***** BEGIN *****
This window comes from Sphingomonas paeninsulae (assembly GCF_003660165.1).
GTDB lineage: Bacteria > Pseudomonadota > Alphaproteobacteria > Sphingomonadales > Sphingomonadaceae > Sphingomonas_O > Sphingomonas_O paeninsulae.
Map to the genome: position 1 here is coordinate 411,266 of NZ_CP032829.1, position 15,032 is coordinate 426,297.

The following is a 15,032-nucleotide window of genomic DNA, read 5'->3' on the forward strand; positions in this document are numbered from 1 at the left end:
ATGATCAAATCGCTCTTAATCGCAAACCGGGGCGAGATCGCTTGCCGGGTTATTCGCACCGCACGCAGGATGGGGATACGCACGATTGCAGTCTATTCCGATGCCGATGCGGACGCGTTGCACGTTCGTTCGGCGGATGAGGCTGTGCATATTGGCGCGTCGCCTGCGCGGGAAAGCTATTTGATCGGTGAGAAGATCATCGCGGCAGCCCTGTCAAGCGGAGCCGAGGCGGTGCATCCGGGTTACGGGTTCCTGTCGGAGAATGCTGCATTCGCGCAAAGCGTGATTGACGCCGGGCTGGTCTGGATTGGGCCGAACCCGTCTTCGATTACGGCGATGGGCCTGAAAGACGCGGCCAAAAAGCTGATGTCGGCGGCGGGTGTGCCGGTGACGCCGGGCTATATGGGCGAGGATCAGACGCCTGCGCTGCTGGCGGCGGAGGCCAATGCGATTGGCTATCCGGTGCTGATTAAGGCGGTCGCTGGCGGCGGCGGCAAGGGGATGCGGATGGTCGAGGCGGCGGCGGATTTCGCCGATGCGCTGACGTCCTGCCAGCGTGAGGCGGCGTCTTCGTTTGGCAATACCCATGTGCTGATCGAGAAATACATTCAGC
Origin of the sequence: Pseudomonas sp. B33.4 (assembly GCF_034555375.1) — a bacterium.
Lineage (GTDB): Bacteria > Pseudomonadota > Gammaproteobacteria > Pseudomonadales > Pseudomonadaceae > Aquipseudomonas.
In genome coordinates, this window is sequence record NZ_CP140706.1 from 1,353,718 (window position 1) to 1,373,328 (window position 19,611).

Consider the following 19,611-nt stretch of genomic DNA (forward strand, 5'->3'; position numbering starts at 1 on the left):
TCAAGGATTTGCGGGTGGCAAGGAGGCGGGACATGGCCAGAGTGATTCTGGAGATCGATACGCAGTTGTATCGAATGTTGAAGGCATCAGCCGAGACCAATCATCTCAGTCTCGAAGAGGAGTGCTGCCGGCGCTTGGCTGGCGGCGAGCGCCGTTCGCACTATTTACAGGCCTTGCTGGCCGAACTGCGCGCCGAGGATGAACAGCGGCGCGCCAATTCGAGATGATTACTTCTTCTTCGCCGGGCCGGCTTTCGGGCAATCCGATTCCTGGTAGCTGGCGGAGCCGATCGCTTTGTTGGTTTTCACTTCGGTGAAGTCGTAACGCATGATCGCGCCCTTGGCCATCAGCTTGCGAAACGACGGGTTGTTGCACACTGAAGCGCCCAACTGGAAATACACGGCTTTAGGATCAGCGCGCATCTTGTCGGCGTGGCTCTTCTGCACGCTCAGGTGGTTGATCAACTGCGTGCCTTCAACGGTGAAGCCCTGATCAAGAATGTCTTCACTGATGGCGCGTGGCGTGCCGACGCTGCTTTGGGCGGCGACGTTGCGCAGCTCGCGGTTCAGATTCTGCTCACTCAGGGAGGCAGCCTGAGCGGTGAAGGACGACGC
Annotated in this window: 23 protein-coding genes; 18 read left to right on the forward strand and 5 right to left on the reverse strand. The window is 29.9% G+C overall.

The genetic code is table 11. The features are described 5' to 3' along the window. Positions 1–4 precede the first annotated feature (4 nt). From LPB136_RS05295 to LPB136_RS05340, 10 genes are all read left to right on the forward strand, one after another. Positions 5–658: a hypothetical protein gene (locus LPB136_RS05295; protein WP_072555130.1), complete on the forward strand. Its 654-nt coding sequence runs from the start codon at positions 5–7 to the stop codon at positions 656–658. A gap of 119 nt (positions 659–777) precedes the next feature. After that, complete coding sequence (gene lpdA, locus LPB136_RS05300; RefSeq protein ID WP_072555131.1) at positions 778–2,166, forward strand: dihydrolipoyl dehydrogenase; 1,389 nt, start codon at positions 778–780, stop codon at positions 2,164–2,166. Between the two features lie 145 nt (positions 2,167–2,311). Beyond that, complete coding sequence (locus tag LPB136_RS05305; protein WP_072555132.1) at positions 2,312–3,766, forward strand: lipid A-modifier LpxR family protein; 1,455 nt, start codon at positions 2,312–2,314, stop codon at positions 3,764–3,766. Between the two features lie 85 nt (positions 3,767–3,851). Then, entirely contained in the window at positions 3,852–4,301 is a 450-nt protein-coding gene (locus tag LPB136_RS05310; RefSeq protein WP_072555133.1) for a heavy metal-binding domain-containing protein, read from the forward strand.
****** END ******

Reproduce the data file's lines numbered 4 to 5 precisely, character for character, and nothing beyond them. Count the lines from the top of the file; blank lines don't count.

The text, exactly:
The following is a 15,032-nucleotide window of genomic DNA, read 5'->3' on the forward strand; positions in this document are numbered from 1 at the left end:
ATGATCAAATCGCTCTTAATCGCAAACCGGGGCGAGATCGCTTGCCGGGTTATTCGCACCGCACGCAGGATGGGGATACGCACGATTGCAGTCTATTCCGATGCCGATGCGGACGCGTTGCACGTTCGTTCGGCGGATGAGGCTGTGCATATTGGCGCGTCGCCTGCGCGGGAAAGCTATTTGATCGGTGAGAAGATCATCGCGGCAGCCCTGTCAAGCGGAGCCGAGGCGGTGCATCCGGGTTACGGGTTCCTGTCGGAGAATGCTGCATTCGCGCAAAGCGTGATTGACGCCGGGCTGGTCTGGATTGGGCCGAACCCGTCTTCGATTACGGCGATGGGCCTGAAAGACGCGGCCAAAAAGCTGATGTCGGCGGCGGGTGTGCCGGTGACGCCGGGCTATATGGGCGAGGATCAGACGCCTGCGCTGCTGGCGGCGGAGGCCAATGCGATTGGCTATCCGGTGCTGATTAAGGCGGTCGCTGGCGGCGGCGGCAAGGGGATGCGGATGGTCGAGGCGGCGGCGGATTTCGCCGATGCGCTGACGTCCTGCCAGCGTGAGGCGGCGTCTTCGTTTGGCAATACCCATGTGCTGATCGAGAAATACATTCAGC